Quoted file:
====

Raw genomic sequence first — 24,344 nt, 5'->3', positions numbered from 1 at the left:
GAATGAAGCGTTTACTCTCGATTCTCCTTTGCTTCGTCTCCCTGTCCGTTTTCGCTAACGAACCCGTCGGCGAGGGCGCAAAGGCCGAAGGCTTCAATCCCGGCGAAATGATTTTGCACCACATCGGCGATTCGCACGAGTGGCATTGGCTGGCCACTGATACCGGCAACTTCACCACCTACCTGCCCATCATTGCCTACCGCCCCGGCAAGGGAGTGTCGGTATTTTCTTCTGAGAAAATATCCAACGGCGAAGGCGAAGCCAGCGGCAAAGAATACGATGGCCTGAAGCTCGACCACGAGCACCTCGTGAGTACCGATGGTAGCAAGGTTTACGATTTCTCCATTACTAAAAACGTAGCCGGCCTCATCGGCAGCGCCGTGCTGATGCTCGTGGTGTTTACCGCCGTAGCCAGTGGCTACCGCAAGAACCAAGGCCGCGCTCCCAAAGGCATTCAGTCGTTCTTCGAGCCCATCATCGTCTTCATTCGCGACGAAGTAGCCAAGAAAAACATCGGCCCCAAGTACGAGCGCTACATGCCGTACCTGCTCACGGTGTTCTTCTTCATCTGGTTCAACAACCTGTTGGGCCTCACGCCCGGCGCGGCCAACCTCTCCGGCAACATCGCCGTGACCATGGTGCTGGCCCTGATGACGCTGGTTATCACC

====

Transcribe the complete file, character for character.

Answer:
Raw genomic sequence first — 24,344 nt, 5'->3', positions numbered from 1 at the left:
GAATGAAGCGTTTACTCTCGATTCTCCTTTGCTTCGTCTCCCTGTCCGTTTTCGCTAACGAACCCGTCGGCGAGGGCGCAAAGGCCGAAGGCTTCAATCCCGGCGAAATGATTTTGCACCACATCGGCGATTCGCACGAGTGGCATTGGCTGGCCACTGATACCGGCAACTTCACCACCTACCTGCCCATCATTGCCTACCGCCCCGGCAAGGGAGTGTCGGTATTTTCTTCTGAGAAAATATCCAACGGCGAAGGCGAAGCCAGCGGCAAAGAATACGATGGCCTGAAGCTCGACCACGAGCACCTCGTGAGTACCGATGGTAGCAAGGTTTACGATTTCTCCATTACTAAAAACGTAGCCGGCCTCATCGGCAGCGCCGTGCTGATGCTCGTGGTGTTTACCGCCGTAGCCAGTGGCTACCGCAAGAACCAAGGCCGCGCTCCCAAAGGCATTCAGTCGTTCTTCGAGCCCATCATCGTCTTCATTCGCGACGAAGTAGCCAAGAAAAACATCGGCCCCAAGTACGAGCGCTACATGCCGTACCTGCTCACGGTGTTCTTCTTCATCTGGTTCAACAACCTGTTGGGCCTCACGCCCGGCGCGGCCAACCTCTCCGGCAACATCGCCGTGACCATGGTGCTGGCCCTGATGACGCTGGTTATCACC